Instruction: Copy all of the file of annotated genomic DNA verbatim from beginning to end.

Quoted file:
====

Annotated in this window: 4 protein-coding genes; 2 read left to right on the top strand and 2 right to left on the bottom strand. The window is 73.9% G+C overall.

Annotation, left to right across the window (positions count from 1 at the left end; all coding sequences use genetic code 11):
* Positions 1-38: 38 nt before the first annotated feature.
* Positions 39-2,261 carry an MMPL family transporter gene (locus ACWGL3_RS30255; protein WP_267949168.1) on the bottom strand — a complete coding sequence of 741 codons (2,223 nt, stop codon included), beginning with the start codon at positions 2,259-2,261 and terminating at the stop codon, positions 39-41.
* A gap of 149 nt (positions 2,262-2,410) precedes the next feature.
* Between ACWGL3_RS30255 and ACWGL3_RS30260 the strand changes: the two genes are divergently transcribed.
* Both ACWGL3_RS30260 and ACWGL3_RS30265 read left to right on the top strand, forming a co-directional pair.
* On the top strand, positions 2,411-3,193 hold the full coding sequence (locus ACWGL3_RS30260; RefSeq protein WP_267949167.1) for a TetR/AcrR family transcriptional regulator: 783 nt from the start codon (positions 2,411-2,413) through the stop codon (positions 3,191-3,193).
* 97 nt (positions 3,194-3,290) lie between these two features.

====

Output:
Annotated in this window: 4 protein-coding genes; 2 read left to right on the top strand and 2 right to left on the bottom strand. The window is 73.9% G+C overall.

Annotation, left to right across the window (positions count from 1 at the left end; all coding sequences use genetic code 11):
* Positions 1-38: 38 nt before the first annotated feature.
* Positions 39-2,261 carry an MMPL family transporter gene (locus ACWGL3_RS30255; protein WP_267949168.1) on the bottom strand — a complete coding sequence of 741 codons (2,223 nt, stop codon included), beginning with the start codon at positions 2,259-2,261 and terminating at the stop codon, positions 39-41.
* A gap of 149 nt (positions 2,262-2,410) precedes the next feature.
* Between ACWGL3_RS30255 and ACWGL3_RS30260 the strand changes: the two genes are divergently transcribed.
* Both ACWGL3_RS30260 and ACWGL3_RS30265 read left to right on the top strand, forming a co-directional pair.
* On the top strand, positions 2,411-3,193 hold the full coding sequence (locus ACWGL3_RS30260; RefSeq protein WP_267949167.1) for a TetR/AcrR family transcriptional regulator: 783 nt from the start codon (positions 2,411-2,413) through the stop codon (positions 3,191-3,193).
* 97 nt (positions 3,194-3,290) lie between these two features.